YOUNGSTOWN – With national attention turned to the 150th anniversary of the Civil War and special 200th anniversary events planned to commemorate our area’s involvement in the War of 1812, Old Fort Niagara is looking forward to a “busy, busy year,” according to executive director Robert Emerson.
Patriots Day events continue from 10 a.m. to 4 p.m. today, featuring living history interpreters demonstrating musket firings, military drills and telling stories of the outbreak of the American Revolution on April 19, 1775.
Next weekend, Civil War re-enactors will gather for an Artillery School at the fort, which provides the required training needed “for their safe participation for battle reenactments later in the season,” Emerson explained. The fort has provided space for this training the past couple of decades.
“This is the big year – the 150th anniversary – and many of these people training at this event will be at Gettysburg in July, which will be a big, big event,” said Emerson.
While the soldiers adhere to a strict training schedule, there will be live fires that the public can watch scheduled for 11:15 a.m., 12:45 p.m. and 3 p.m. next Saturday and Sunday.
John Beatty of Lockport, chairs the Reynolds’ Battery L, First New York Light Artillery, which leads the training. Beatty has been a re-enactor for more than two decades and teaches honors American History and Participation in Government at Lockport High School.
He expects 50 to 100 Civil War re-enactors, dressed in their wool uniforms, for the upcoming artillery training.
“Our goal is to teach people to fire reproductive Civil War cannons (referred to as rifles in Civil War-era lingo), using cannon-grade black powder,” he said.
He’ll be in Gettysburg in July, where he said 10,000 re-enactors have registered for the event he will participate in.
“I was there for the 135th anniversary and there were 32,000 re-enactors,” he recalled. “It was very enjoyable.”
Soldiers will be the focus again May 25-26, when the Fort hosts “Soldiers Through the Ages,” described as a “time-line event” featuring examples from four centuries.
Special displays and demonstrations explore the uniforms, weapons and equipment used by soldiers at the Fort from the 17th century through World War II.
“This takes people from the days of LaSalle right up through World War II and they can see how uniforms change and how weapons change,” said Emerson. “We’ll have camps set up to show how soldiers lived in the field from the 17th through the 20th centuries and they can compare the different time periods. I think it’s one of the most educational programs we have.”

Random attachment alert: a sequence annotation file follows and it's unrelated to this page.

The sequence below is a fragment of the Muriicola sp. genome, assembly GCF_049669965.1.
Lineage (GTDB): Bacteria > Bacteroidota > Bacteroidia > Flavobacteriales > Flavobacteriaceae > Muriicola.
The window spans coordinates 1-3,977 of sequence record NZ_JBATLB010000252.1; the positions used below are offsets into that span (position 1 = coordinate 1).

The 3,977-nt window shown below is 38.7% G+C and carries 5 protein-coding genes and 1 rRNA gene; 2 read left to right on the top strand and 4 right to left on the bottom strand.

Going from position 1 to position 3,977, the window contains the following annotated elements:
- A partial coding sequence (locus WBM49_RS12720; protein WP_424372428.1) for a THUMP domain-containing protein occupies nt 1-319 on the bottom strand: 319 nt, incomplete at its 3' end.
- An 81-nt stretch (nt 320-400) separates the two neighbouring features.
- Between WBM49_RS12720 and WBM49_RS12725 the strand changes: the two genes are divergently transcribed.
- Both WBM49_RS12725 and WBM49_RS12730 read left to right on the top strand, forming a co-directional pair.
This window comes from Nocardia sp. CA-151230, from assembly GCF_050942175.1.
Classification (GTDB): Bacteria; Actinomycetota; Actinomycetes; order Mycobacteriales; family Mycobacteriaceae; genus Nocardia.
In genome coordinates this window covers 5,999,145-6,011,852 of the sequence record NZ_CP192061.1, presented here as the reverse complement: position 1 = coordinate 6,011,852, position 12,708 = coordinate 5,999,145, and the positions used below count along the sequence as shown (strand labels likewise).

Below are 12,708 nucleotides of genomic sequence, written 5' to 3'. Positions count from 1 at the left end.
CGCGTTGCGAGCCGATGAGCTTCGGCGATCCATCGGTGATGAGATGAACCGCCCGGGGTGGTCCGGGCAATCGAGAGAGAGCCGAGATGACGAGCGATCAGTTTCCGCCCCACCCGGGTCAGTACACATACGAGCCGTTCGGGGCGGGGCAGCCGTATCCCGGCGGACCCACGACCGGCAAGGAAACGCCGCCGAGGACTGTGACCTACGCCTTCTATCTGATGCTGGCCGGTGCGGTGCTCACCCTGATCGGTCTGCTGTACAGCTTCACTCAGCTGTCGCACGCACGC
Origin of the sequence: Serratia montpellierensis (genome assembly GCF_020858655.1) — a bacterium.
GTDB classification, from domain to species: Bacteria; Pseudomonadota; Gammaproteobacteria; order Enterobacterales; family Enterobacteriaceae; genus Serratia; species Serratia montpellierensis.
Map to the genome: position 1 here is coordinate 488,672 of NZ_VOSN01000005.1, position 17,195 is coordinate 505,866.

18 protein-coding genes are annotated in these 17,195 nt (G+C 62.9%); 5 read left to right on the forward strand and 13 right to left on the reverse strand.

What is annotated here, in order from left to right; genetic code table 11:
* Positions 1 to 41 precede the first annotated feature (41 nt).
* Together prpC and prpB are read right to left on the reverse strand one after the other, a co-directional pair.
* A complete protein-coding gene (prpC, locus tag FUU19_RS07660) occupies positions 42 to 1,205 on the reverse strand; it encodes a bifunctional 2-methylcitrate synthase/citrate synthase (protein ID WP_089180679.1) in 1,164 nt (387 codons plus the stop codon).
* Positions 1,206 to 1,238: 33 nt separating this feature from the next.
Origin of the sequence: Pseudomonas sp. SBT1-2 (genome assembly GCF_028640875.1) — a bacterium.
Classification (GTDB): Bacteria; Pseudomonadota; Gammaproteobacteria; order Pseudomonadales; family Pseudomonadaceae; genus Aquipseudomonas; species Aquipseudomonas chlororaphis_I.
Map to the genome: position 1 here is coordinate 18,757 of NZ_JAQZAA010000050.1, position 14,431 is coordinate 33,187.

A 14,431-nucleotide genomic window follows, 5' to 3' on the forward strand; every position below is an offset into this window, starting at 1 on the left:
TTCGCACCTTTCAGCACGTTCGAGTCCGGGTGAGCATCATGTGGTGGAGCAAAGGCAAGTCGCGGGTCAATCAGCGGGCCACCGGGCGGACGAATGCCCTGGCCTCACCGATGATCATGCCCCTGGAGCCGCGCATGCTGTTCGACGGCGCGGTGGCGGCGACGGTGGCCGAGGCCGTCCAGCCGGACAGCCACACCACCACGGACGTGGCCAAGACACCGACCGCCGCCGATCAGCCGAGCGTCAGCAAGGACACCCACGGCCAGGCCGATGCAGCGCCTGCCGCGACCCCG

Re-enactors portraying soldiers from the Civil War garrison at Fort Niagara will commemorate the 150th anniversary of the beginning of construction of casements and revetments at the site June 8 and 9. Special displays and programs are planned for the weekend.
The Fort’s largest event of the year is slated for July 4-6 – the French and Indian War Encampment.
“We routinely get 1,000 re-enactors for the reenactment of the siege of the fort in 1759,” Emerson said. “We have re-enactments of two battles each day and lots of special, interactive exhibits. This is a big deal for us.”
The event commemorates the historic siege of the fort in July 1759, when British and New York troops, allied with Native warriors, captured Fort Niagara from the French.
The Soldiers of the Revolution on the frontiers of New York is planned for Aug. 3-4.
And, the War of 1812 Encampment is set for Aug. 31 through Sept. 1, named one of the top 100 events in North America by the American Bus Association.
“This will be a Bicentennial signature event,” Emerson noted. “It commemorates the 200th anniversary of the capture of the fort by the British. Last year, which was the 199th anniversary, our attendanc was up over 50 percent and this will be even bigger with the 200th anniversary. We’re really looking forward to this.”
The fort also will participate in the 250th anniversary commemoration of Pontiac’s War Sept. 14 and 15, with the Sept. 14 program held at Devil’s Hole State Park and the Sept. 15 program organized at Fort Niagara. The event marks the anniversary of the bloody fight between Seneca warriors and British troops Sept. 14, 1763 and its impact on the Niagara region. This event is planned in cooperation with the New York State Office of Parks, Recreation and Historic Preservation.